Sunday, February 22, 2015

Tame Your Bully (short story for pink shirt day)

Update:  I was just emailed this helpful article on Workplace Bullying. Here's the link.

(selfie by Leanne Dyck)

I walk the schoolyard seeking my prey: the weak, the freak – those who, due to their appearance or behaviour, stand out as other.

Space Cadet is my favourite quarry. She seldom ventures into my kingdom; she knows what awaits her there. She enters the resource room to my chants of, “Retard! Retard!” Hidden away, in that room, her special teacher attempts to help her catch up.

Between classes, she aimlessly wanders the hall staring at her feet or with her nose in a book. She's a zombie who crashes into locker doors or is tripped and falls. In class, she never raises her hand. When called on, she supplies an erroneous answer in a muffled, vacant voice.

My minion and I take pleasure in her torture. It's an easy game. We stab her heart with cruel comments. Then we sit back and watch the blood flow. Day after day, we eat away her at spirit.

Sure there are others we toy with: Fatso and Fang-boy. But they quickly develop ways and means of defense – effectively ending our fun. Space Cadet remains our helpless victim.

The teachers don't care. They're blind to her pain. One even tapes a kick me sign on her back. He's the first to kick her but not the last. We laugh; she cries; he doesn't care.

“You have to learn to laugh at yourself,” he tells her in class.


What became of Space Cadet? Is she awash in some back alley somewhere her arms embroidered with needle marks? Is some slob keeping her in the style she grew accustom to, thanks me? Is he quick with the back of a hand or a kick?

We are in a large North American city. It could be L.A. or T.O.; I don't know. We are drawn into a large bookstore. Biscotti and espresso is served in their cafe; best sellers adorn their bookshelves. The place is packed. I mean, literally, wall-to-wall people. Now I see why. It's a book signing.

Who knew all these people could read?

Is Space Cadet, correction, Lyndi Wimpel one of those standing in line? Is she waiting to meet and greet the author?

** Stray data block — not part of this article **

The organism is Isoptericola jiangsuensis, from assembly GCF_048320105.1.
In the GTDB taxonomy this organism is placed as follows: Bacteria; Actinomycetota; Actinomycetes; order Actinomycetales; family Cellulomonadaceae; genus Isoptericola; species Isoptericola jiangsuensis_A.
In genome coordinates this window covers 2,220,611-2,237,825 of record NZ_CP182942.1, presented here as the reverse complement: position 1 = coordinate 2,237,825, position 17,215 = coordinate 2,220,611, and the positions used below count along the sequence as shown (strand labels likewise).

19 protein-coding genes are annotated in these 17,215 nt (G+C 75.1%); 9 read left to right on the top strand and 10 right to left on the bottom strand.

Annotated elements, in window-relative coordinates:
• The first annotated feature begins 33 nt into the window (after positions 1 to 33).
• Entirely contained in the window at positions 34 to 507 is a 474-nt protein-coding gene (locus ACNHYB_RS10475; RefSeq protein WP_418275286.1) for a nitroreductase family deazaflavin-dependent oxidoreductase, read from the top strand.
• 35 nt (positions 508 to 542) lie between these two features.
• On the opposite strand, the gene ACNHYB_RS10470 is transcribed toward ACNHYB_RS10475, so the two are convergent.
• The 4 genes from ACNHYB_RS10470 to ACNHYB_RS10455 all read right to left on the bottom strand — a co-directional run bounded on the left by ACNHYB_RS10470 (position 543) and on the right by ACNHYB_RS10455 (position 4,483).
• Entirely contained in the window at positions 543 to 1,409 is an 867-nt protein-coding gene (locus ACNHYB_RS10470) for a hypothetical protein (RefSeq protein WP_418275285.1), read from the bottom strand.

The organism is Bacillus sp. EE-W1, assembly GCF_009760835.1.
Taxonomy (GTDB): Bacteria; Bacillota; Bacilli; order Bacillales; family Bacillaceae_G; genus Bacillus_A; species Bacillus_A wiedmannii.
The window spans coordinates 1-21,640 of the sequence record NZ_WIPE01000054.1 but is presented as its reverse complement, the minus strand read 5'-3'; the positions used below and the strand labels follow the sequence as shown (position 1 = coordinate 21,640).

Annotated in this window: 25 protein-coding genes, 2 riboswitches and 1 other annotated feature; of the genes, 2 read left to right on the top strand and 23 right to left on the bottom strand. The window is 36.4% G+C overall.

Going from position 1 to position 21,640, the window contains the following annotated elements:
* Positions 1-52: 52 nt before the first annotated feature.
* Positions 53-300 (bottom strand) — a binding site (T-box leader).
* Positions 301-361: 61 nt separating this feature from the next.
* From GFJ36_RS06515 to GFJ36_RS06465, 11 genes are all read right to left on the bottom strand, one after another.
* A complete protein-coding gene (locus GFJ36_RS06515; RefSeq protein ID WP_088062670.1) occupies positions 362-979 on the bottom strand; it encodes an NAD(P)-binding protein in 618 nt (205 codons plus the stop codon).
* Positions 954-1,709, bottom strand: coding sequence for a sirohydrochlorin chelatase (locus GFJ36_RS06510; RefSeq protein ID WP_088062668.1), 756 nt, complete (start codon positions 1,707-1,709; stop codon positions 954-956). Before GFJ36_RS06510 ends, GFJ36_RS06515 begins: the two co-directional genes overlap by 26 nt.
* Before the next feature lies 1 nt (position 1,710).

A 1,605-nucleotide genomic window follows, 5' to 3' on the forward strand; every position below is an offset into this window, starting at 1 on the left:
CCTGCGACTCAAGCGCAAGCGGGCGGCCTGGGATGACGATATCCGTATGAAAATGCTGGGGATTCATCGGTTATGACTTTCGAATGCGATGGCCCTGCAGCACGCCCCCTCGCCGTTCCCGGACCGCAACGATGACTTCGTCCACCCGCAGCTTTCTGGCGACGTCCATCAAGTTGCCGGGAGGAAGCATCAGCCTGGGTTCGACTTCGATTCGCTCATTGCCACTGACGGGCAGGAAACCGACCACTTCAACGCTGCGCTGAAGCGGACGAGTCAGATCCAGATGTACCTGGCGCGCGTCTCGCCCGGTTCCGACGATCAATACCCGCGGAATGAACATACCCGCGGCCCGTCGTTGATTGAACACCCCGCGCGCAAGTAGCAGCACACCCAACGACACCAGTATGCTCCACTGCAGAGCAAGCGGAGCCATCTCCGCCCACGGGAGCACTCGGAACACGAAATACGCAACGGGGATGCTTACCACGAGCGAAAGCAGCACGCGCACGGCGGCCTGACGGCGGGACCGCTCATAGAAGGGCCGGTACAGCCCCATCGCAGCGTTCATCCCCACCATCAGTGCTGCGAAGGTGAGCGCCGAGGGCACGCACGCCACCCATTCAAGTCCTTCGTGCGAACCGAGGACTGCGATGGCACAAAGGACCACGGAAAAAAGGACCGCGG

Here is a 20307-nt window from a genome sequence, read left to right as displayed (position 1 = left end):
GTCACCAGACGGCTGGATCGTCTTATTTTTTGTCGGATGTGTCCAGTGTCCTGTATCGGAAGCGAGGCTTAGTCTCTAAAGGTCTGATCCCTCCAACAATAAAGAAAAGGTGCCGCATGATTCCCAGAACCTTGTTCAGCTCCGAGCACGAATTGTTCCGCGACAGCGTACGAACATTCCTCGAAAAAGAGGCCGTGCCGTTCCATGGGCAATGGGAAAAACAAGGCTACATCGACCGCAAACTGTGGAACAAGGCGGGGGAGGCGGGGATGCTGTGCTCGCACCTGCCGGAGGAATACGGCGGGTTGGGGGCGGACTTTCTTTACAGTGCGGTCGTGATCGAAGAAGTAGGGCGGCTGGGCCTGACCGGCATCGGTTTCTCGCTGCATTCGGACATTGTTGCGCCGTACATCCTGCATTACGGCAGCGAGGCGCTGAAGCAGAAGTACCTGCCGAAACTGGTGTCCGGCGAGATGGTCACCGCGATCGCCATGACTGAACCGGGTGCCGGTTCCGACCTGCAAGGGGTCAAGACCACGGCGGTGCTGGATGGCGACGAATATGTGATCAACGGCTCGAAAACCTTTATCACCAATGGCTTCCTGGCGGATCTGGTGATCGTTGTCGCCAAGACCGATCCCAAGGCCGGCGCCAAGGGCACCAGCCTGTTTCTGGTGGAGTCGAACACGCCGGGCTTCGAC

I've searched everywhere and she's not among the eager readers.

A stack of books is loaded on a table. A woman in a business suit sits, quickly scribbling her name, as her fans gush. Two broad-shouldered well-dressed men stand slightly behind and on either side of her. Are they her henchmen? Her bodyguards? Her publishers? Her editors? 

I reach the front of the queue and buy a book. Cradled in my hands, it reveals a secret. I read the cover. “Tame Your Bully by Lyndi Wimpel.”

Well, look at that, I did contribute to society. I created a famous author.

Let's leave... 

"confront your bully"

(Photo by Byron Dyck)

Next Monday:  What's your tweeter strategy?

Sharing my author journey...
I've been remiss in keeping you up to date on submission news. I'll correct that oversight right now. 
I started the year with 14 submissions in slush piles. Of those, 3 were rejected.
From January 1st to last February 17th, I've sent out 17 submissions. Of those, two were lost in cyberspace and four were rejected.
So, in total, I have 22 submissions currently in slush piles. 
Before the end of March, I'm planning on sending out at least five more.   This means revisions.
What does that look like?
Here's an example...
There I am self editing a manuscript, when I'm caught by a phrase. It reads like silk, smooth. But it isn't faithful to the narrator's voice. Re-write.


Laurie Buchanan said...

Leanne — I love the imperative message in this post!

Leanne Dyck said...

Thank you, Laurie.

Anonymous said...

Good story. Some people never change, others do in spite of life's difficulties.

A girl lived behind our house who bullied and attacked me when I least expected it usually with a friend. Fifty years later, I met her again. Her head was all messed up. SHE had been all messed up but no-one understood those things back then.

Leanne Dyck said...

Bullying hurts so much, and that's why it's so difficult to step back from the situation and ask why. Not only why me, but why is she (or he) doing this? It's not surprising, in our society, we are caught up with identifying who is at fault. But I think you're right, Tess, in bullying, there are two victims who need care and understanding -- the bullied and the bully.